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With a Windows 2008 Server, that is the Build Server (TFS 2010), that has 2 Build Agents, how do you configure these agents that use the same account, to use multiple workspaces ( or to stop it from using multiple workspaces) with the same paths?

Currently, the behavior i am seeing is IT is creating multiple workspaces, with the same user and the same paths. I have to manually delete the duplicate workspaces. a few build attempts later, more workspaces have been auto-created, and then fail to build because there are multiple workspaces with the same paths. Again, this is happening automatically, and having to delete workspaces manually every 10 minutes or so, is not an answer.


EDIT : uninstalled and reinstalled TFS Build Agent, and this resolved the issue.

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2 Answers 2

(I'm not entirely sure if this answers the question, but...) IIRC you can configure the root working folder for each build agent. Then they are able to work alongside each other in their own workspace without any clashes.

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The above approach break my reference paths, unless I make them static (no templating), also, this does not resolve the multiple workspace issue. 2 Agents 3+ workspaces (im not sure why it keeps creating these) – starfighterxyz Sep 1 '10 at 19:58
@user264892: I'd strongly recommend using relative paths for all references - absolute paths are a killer. You will have a major problem with absolute paths at some point, and the longer you leave it the bigger that problem will be to solve. For me it works really well, so I don't care how many workspaces it uses. Does it matter that it uses 3 workspaces? Usually if I find myself fighting something to get my own way I eventually work out that I'm doing something wrong. – Jason Williams Sep 1 '10 at 20:07
Well, it does matter that its using 3 workspaces. Thats the error TFS is giving me. TFS creates multiple workspaces using the same paths. Again, this is automatic creation. I did not tell it to keep creating 3 (and now its at 5 ) workspaces per agent on my build server. the paths ARE NOT relative, but seem to be resolving via templating to the same path and then my builds fail because my builder user now has 3+ workspaces created that are the same. Can I stop TFS from creating workspaces automatically??? – starfighterxyz Sep 1 '10 at 21:04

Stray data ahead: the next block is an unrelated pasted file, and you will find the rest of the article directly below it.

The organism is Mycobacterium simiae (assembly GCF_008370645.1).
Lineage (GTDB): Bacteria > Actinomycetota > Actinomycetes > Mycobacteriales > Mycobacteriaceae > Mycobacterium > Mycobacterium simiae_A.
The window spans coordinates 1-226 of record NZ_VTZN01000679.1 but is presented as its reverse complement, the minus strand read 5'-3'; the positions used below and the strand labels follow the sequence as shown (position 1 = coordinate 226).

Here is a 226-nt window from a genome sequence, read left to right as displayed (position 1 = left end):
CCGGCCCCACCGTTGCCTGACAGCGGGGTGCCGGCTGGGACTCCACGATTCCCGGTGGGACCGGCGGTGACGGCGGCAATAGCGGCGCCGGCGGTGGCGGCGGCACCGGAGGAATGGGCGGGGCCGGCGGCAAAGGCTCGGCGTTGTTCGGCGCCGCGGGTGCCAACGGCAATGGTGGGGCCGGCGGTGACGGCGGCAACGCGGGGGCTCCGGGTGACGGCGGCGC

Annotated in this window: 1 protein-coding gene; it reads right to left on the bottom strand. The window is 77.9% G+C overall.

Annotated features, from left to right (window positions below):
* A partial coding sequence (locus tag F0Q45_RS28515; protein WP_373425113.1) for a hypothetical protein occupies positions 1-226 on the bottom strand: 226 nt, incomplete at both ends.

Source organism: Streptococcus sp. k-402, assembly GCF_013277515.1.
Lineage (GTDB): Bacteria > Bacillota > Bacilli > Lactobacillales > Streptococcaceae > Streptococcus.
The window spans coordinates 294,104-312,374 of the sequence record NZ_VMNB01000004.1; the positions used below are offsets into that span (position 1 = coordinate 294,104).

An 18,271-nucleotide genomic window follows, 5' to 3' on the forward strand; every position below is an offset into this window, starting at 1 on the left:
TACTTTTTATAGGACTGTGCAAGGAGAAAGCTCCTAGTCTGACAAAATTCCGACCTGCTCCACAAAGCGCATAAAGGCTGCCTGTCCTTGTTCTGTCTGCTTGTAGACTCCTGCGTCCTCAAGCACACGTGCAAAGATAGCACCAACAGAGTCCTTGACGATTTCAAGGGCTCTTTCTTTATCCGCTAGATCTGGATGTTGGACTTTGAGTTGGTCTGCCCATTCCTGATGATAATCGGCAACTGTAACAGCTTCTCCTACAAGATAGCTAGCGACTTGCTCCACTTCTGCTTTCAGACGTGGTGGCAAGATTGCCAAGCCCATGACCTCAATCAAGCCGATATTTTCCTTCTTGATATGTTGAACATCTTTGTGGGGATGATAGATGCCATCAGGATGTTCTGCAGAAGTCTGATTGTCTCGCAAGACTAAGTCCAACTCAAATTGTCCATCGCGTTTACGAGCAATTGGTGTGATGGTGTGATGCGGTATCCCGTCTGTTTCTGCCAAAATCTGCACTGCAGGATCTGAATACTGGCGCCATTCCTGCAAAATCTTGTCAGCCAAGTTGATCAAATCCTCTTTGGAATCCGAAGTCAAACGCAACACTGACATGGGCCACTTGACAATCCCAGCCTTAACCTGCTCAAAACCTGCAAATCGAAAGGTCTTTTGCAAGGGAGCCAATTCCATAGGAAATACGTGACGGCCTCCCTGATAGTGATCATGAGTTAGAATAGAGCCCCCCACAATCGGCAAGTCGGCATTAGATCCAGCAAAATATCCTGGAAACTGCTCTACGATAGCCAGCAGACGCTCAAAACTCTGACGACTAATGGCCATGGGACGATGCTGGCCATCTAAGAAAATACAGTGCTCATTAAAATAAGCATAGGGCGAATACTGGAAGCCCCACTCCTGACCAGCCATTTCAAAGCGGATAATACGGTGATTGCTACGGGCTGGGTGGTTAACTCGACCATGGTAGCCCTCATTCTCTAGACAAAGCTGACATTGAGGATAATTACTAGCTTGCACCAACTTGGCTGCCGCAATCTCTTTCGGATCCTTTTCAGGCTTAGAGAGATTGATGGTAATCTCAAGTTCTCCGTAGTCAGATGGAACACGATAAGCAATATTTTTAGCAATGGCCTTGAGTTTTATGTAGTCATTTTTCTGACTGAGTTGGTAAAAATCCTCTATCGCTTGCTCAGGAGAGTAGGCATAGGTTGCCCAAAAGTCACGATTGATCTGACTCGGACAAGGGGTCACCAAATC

If you set the agents to use different root folders, and change your references to be relative, the workspaces won't clash. It wouldn't surprise me if it's creating workspaces to try to resolve the clashes ("I can't use that workspace, it's broken, so I'll create a new one. Damn it's in the same place..."). – Jason Williams Sep 1 '10 at 21:15
Why would it try to 'resolve' hard coded references by attempting to create more workspaces? That is currently causing my builds to fail, not references. I am able to build the project successfully, until it creates another workspace. Then it throws the error of multiple workspaces. I agree that this will be issue when i merge/branch, but if i cant build , then m/b is useless. Can i cut off 'automatically create workspaces' ? Note, I have tired enabling only 1 agent, but i t still creates the extra workspace. – starfighterxyz Sep 2 '10 at 16:22

Each of your build agents should be using their own working directory. I have multiple build agents on a build server and when set up so, I don't have any issues with regards to workspaces.

The default working directory for a build agent is something like:


So there should be different folders based on $(BuildAgentId).

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Trying this approach fails to resolve references. AS the projects themselves are looking for "C:\Assembles" for the references, and now they are at $(SystemDrive)\Builds\$(BuildAgentId)\$(BuildDefinitionPath)\Assemblies. A 2 hour google did not resolve the resolve that issue. – starfighterxyz Sep 1 '10 at 21:06
For your build definition, under the "Workspace" tab, are you referencing the locations of all your needed libs for your solution? – LordHits Sep 1 '10 at 21:18
A trivial change of "C:\" to "..\..\" (or whatever is required to make the path relative) will make your problems go away. If you don't you will be in a world of pain if you try branching, decide you need 2 copies of the code on your machine (e.g. to compare before and after builds when chasing a tricky bug), or simply find you really need to move the code to a D: or E: drive (e.g. in my previous company the IT dept gave us 9GB C: partitions. Madness, but our code had to go on D: as a result)... You couldn't google a solution to your issue because everyone uses relative paths. – Jason Williams Sep 1 '10 at 21:22

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